Monthly Archives: June 2009

Physics finally cool enough for Rolling Stone

Coinciding conveniently with our trip, the new issue of Rolling Stone profiles Steven Chu, Obama’s Energy Secretary. (You can read a PDF here.) The Department of Energy is unquestionably a bureaucratic mess (exhibit A: the Superconducting Super Collider), and Chu says he is committed to supporting good science rather than playing politics — a refreshing change for the department, considering that one congressional science staffer told Jeff Goodell, the piece’s author, “In the past, the only qualification necessary to becoming secretary of energy was that you knew nothing about energy.” Continue reading

The National Synchrotron Light Source

Brookhaven’s National Synchrotron Light Source, we would discover, is just that — a light source. And despite the differences in scale and the methods of production, it isn’t so different from the studio lights used by photographers. In each case, the way to get the best image is to shine a really bright light on the subject and take a picture of it. Indeed, the only respect in which the light source’s name can be misleading is that it does not confine itself to the visible light spectrum, but uses everything between infrared and x-rays.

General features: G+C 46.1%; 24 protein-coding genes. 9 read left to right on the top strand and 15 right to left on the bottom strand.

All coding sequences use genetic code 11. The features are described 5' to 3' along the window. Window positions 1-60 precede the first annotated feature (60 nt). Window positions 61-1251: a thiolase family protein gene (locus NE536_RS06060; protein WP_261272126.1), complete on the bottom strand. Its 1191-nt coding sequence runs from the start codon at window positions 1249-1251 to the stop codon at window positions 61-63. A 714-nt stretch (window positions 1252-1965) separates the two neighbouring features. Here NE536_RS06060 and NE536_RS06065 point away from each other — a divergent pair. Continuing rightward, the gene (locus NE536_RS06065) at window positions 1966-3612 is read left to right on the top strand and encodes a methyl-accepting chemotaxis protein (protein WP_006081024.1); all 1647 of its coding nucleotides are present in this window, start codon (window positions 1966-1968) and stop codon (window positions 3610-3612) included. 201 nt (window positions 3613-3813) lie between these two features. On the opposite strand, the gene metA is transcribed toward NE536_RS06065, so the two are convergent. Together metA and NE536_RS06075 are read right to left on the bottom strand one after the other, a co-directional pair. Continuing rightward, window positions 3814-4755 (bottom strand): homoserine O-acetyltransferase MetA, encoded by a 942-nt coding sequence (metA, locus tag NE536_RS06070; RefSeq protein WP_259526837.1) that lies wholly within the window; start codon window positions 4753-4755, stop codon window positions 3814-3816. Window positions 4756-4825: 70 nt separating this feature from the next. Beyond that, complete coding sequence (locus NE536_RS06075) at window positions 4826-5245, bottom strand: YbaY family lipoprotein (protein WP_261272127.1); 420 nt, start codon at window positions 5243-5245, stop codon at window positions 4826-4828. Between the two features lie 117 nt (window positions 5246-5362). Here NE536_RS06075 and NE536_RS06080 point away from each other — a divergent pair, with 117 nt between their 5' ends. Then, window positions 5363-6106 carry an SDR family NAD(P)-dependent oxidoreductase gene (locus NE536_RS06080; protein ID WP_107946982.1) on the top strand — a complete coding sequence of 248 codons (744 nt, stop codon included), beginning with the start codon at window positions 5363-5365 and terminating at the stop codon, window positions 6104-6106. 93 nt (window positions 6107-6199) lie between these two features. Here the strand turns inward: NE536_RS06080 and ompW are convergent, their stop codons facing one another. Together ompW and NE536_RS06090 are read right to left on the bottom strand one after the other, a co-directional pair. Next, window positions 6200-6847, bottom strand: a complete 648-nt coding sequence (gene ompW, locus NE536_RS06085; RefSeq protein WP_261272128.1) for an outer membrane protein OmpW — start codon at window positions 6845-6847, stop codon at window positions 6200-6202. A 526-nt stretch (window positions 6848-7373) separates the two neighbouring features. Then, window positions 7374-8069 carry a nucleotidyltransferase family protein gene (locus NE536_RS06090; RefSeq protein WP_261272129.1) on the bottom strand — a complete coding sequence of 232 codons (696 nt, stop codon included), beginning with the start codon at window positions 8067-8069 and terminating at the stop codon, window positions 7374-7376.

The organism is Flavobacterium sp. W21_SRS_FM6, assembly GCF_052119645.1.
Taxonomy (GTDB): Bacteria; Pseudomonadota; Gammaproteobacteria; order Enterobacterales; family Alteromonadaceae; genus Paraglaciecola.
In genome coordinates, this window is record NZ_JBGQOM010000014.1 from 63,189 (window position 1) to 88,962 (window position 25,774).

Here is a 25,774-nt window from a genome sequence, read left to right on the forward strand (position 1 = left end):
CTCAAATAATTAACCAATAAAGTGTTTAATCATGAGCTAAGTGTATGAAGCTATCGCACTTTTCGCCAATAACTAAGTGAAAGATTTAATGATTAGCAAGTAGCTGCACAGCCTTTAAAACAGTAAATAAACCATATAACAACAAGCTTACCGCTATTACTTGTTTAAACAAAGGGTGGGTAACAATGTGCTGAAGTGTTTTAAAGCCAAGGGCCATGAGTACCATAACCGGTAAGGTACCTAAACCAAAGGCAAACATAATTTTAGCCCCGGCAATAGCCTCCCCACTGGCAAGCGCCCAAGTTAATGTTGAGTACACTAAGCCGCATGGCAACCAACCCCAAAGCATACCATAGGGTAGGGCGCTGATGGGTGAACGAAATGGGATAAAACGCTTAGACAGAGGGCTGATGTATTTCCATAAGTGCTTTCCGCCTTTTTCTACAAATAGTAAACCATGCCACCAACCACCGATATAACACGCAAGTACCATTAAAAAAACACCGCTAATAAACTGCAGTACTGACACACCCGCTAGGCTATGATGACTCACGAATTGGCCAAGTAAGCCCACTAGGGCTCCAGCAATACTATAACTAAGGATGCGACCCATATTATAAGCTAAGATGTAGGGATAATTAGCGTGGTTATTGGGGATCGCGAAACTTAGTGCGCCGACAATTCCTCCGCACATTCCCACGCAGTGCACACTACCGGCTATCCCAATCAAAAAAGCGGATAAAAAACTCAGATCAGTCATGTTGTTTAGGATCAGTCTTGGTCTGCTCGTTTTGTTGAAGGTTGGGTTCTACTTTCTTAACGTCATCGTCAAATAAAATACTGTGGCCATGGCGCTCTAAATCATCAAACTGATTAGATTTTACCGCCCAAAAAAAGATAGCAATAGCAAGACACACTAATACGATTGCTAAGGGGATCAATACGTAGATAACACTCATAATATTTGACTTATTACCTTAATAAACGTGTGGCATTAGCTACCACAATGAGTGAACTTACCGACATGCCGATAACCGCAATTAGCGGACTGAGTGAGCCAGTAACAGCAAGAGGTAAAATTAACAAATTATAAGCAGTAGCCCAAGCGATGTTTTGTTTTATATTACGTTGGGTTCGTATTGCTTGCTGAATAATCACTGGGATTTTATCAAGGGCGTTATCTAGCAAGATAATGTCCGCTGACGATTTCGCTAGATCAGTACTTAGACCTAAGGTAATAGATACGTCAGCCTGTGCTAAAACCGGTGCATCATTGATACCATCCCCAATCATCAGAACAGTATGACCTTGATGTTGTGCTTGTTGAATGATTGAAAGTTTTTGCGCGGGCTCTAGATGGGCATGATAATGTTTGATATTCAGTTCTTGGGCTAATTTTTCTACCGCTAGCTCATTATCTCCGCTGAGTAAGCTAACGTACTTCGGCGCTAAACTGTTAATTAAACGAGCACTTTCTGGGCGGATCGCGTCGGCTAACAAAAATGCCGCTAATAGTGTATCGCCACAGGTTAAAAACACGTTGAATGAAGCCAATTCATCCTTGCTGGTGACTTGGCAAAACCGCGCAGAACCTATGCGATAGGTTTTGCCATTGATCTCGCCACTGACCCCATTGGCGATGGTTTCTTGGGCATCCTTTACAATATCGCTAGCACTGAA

A view of the workspaces surrounding the smaller ring at Brookhavens National Synchrotron Light Source

A view of the workspaces surrounding the smaller ring at Brookhaven's National Synchrotron Light Source

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Argonne Added

At the very generous invitation of Louise Lerner from Argonne National Lab in the comments to our welcome post, we’ve decided to add another stop on our tour before heading south from Chicago. Between that and the grueling pace we set by adding Oak Ridge at the last minute, we’ve fallen behind both on our sleep and on our posting. But bear with us – we’ve got a few days of plain driving ahead of us, so should be able to catch up over the weekend.

Aside from everything else, I filled up both of my memory cards at Fermilab – 12 GB of photos!


On the road

We’re officially on the road!  We left New York on Sunday night, enjoyed an excellent tour of Oak Ridge National Laboratory on Tuesday, and are now in Chicago, getting ready to go to Fermilab tomorrow.  We were hoping that things would calm down once we got moving (leaving us more time to blog!), but this trip seems to be taking on a mind of its own. In just the last few days, we’ve added Argonne National Laboratory and JPL to our itinerary.  Thanks to everyone for your interest in this project, and check back soon for posts about Brookhaven, Oak Ridge, and Fermilab!

-Lizzie and Nick

Brookhaven: “There’s no physics without foil”

Before our visit last week, I had been to Brookhaven once before: for the Relativistic Heavy Ion Collider’s (RHIC) Summer Sunday, the machine’s community meet-and-greet. I thought walking around in the accelerator tunnel and seeing the house-sized detectors up close had given me a pretty good idea of the scale of the experiments. But this year, Nick and I visited RHIC in the middle of a run. I knew that hundreds of scientists work on the PHENIX and STAR experiments, but I didn’t appreciate the level of coordination and cooperation that goes into making that happen.